Ashton faces wrath of Israel over Toulouse-Gaza remark
Just about every top politician in Israel has in the past 24 hours attacked EU foreign policy chief Catherine Ashton for remarks about killing of Jewish and Palestinian children.
Israeli PM Benjamin Netanyahu: "I was especially upset about the comparison between the intentional slaughter of children and the IDF's [Israeli army's] surgical defensive strikes."
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Foreign minister Avigdor Lieberman: "The children Ashton needs to focus on are the children of south Israel, who live in constant fear of Gaza rocket attacks." He added: "Israel is the most moral country in the world."
An MP, Danny Danon, called her "anti-Semitic." MP Einat Wilf said she "isn't worthy of representing the European Union."
What Ashton said, at a UN conference on Palestinian refugees in Brussels on Monday (19 March), was: "When we remember what happened in Toulouse today, when we remember what happened when I was in Norway last week, a year ago. When we know what's happening in Syria, when we see what's happened in Gaza and Sderot, in different parts of the world, we remember young people and children who lose their lives."
Reacting to the criticism, Ashton told MEPs at a hearing in the EU parliament on Tuesday: "I am really saddened at the distortion of my remarks ... I drew no parallel whatsoever between this tragedy and events elsewhere in the Middle East."
EU damage-control was not helped by its handling of the official transcript of her UN comments.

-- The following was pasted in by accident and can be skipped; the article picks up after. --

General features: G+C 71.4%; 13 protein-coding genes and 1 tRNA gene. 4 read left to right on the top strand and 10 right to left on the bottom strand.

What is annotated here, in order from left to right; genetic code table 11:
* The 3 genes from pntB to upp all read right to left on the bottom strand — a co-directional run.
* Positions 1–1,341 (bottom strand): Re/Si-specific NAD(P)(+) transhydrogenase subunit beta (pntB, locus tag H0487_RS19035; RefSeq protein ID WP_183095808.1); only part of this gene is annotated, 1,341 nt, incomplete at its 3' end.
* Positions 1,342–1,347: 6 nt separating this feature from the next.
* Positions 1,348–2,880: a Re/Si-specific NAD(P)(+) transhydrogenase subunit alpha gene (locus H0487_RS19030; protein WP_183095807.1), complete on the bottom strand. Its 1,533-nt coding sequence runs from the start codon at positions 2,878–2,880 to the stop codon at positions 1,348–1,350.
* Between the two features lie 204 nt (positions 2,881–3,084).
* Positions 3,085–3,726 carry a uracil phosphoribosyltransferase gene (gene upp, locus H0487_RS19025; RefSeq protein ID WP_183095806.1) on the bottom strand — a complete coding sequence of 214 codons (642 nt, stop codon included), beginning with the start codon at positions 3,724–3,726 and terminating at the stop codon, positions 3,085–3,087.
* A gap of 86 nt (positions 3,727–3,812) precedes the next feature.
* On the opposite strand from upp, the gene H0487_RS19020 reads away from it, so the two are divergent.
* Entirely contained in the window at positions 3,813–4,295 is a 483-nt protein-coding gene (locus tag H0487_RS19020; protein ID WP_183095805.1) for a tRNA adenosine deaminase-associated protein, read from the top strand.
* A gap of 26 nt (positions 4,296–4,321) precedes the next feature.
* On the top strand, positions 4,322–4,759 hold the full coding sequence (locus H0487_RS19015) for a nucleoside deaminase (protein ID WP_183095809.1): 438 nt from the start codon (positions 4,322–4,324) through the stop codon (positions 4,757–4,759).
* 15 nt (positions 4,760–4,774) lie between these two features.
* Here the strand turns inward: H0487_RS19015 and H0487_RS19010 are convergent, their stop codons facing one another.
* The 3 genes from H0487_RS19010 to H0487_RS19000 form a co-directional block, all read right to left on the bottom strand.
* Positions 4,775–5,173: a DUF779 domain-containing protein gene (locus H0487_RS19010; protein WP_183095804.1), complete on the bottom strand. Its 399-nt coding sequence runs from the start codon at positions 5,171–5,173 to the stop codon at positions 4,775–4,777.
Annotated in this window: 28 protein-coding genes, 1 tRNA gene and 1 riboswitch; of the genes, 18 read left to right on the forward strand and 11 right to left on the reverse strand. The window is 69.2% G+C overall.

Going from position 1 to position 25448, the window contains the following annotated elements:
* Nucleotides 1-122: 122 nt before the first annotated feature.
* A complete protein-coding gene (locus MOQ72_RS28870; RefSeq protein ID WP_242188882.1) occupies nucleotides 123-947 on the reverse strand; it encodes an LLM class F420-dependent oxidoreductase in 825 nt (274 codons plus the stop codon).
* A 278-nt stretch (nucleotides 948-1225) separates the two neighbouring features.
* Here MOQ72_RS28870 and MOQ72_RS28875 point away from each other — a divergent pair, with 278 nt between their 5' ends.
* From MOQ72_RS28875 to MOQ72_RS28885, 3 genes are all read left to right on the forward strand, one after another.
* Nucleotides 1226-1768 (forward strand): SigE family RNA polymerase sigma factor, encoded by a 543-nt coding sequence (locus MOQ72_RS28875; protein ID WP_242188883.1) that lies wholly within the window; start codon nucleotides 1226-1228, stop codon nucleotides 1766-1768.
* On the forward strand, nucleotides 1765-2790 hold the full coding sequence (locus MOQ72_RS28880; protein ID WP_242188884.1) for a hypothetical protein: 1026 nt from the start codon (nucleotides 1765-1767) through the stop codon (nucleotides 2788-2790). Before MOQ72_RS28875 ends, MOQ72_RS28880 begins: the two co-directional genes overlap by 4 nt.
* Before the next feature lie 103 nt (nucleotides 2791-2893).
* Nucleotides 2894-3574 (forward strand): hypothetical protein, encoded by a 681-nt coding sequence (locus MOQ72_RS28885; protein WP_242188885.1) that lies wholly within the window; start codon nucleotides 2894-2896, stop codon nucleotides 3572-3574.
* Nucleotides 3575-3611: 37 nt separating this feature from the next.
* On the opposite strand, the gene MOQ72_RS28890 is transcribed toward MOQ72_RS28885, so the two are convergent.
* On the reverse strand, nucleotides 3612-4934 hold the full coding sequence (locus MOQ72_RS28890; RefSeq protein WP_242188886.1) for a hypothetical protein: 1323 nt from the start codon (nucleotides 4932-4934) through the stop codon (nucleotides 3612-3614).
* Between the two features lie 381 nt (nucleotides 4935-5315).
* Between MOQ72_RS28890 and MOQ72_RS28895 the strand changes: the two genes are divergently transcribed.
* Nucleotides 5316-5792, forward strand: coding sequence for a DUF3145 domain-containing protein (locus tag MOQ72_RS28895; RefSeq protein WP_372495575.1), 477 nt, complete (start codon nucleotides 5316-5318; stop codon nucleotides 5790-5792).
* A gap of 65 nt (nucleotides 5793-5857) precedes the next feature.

The first online version made no mention of the Gaza-rocket-pounded Israeli town of Sderot, indicating that her original intention was to make no allusion to Palestinian culpability. But a second version added Sderot when the Israeli reactions began to come out.
Meanwhile, in breaking news on Wednesday morning, police laid siege to a house in Toulouse, France containing the suspected Jewish school killer, who also shot dead two French soldiers last week.
French interior minister Claude Gueant said he has confessed and that he did it because of Israeli killing of Palestinian children: "He wanted revenge for the Palestinian children and he also wanted to take revenge on the French army because of its foreign interventions."
He said the suspect is a 24-year-old French citizen of Algerian descent who visited Afghanistan and Pakistan and who claims to be Al-Qaeda.
The Ashton backlash comes after a series of leaked internal EU reports accused Israel of stealing Palestinian land and water, trampling on the rights of Arab-Israeli citizens and giving settlers free rein to assault Palestinians.
Israeli diplomats often grumble that Ashton is pro-Palestinian. But they warmed to her went she went against Palestine's bid to become a UN member last year.
An EU diplomat earlier told this website that Ashton's visit to Gaza in 2010 - where she saw first hand the squalid living conditions and fear of Israel - was "a life-changing experience" for the British politician.